The great sage Ramakrishna told this old tale to his disciples: an angry snake terrified the village boys so greatly that they dared not venture near his territory. One day a yogi was walking through the village when a boy warned him not to venture near the abode of the vicious serpent. The yogi told the boy not to worry, for he knew a mantra that would calm the serpent. He was speaking the truth: when the snake slithered forward to attack him, the yogi intoned the mantra and the snake became still and peaceful. Then the yogi gave the snake another mantra to chant and told him not to trouble the boys but instead to seek a higher peace. The snake obeyed. But when the village boys discovered the snake was now peaceful, they began to torment him. One bully even picked him up and slammed him repeatedly against a sharp rock until he was broken and bleeding, then left him for dead.
Somehow the snake survived. When the yogi returned some months later, he was shocked at his dismal state and demanded an explanation. The snake was surprised—but you told me to be peaceful! he said. So I did, said the sage in exasperation, I asked you not to bite, but did I tell you not to hiss?
I love this story perhaps because I am a hisser. If you were to see me tackle a traffic bully, or any other bully for that matter, and you (erroneously) believed that all seekers of truth and peace had to be constantly suffused with sweetness and light, you might be shocked at how tough I can be. Unfortunately not everyone has the kind of rapier-like intellect that cares to penetrate below the spoken word, which means that we should not take any advice literally but use our discrimination and good sense in order to evolve to our highest potential. The sad truth is that there are many in the world who cannot help but hurt and harass others since they themselves are wounded. Knowing this to be true, do we then subject ourselves to their attacks willingly? No, we do not. We defend ourselves, and those who are dependent on us, because we are not here to be harmed in body and mind; no, our purpose is to be free, and happiness is our birthright. At the same time, when we defend ourselves against evil, we also take care not to do harm. A good action is one that might appear to be harsh or cruel, but in fact brings benefit to all involved. A mother might speak harshly to a son who has stolen money out of her purse, for instance, but she does this not to hurt him but to prevent him from becoming a full-fledged thief. And so on and so forth. So go ahead and hiss!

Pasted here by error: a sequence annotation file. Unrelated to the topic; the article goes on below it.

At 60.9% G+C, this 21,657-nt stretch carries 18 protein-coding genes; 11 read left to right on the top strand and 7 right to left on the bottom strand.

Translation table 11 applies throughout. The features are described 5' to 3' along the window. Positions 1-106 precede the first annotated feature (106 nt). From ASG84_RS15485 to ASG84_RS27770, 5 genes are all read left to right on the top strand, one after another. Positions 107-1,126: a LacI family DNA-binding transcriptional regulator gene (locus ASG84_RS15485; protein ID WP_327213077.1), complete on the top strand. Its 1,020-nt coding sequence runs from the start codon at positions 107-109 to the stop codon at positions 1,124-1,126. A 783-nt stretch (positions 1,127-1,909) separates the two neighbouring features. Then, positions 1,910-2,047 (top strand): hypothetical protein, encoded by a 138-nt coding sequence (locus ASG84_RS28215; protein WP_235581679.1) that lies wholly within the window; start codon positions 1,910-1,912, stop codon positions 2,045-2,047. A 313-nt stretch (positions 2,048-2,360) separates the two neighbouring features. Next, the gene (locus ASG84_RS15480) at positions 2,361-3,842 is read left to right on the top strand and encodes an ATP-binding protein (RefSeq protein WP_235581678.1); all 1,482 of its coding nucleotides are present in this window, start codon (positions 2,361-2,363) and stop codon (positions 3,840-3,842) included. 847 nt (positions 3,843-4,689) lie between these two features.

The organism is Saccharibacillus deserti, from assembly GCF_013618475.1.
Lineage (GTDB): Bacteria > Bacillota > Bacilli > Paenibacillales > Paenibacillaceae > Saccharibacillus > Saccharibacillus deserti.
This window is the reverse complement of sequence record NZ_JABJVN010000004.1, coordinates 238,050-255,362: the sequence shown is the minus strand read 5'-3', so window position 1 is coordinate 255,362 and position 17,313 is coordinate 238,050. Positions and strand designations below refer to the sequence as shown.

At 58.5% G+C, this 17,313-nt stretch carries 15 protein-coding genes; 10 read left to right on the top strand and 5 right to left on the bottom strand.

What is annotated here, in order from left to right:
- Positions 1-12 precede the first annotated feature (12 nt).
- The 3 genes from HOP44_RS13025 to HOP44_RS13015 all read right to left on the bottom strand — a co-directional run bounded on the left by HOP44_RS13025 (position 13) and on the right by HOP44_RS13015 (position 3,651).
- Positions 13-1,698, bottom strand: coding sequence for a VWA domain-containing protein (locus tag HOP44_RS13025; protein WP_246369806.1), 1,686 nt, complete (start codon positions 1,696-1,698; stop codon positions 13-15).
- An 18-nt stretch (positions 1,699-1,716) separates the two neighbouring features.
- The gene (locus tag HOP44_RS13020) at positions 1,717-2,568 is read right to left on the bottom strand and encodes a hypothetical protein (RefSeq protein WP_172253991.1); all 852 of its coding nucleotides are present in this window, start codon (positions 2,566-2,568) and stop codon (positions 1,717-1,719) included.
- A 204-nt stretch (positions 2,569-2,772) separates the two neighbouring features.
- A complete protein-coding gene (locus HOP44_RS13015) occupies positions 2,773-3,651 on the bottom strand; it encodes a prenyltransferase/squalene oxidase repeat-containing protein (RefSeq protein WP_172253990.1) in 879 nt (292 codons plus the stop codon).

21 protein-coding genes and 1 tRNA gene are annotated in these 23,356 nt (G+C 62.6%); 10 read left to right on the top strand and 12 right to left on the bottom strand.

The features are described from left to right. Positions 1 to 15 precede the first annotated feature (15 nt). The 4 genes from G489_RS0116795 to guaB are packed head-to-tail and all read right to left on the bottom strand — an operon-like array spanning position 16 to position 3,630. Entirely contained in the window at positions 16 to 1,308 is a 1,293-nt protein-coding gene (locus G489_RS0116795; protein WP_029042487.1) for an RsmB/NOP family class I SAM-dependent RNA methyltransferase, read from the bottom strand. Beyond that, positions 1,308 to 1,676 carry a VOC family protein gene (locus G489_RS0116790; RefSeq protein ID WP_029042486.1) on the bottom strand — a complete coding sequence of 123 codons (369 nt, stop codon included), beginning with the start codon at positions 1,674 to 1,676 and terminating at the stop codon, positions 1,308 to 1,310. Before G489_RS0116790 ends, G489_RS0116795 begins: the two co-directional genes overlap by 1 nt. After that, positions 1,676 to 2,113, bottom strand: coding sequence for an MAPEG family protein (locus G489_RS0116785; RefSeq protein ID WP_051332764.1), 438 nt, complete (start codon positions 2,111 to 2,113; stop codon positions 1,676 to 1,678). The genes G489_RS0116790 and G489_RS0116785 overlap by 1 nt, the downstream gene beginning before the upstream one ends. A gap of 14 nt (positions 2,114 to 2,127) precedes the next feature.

Greetings from Arunachala, Shiva the Destroyer in the form of a hill of fire and light who himself is a great paradox, for he can inflict the greatest suffering on a soul who has gone astray but only to transmute his or her being into pure gold.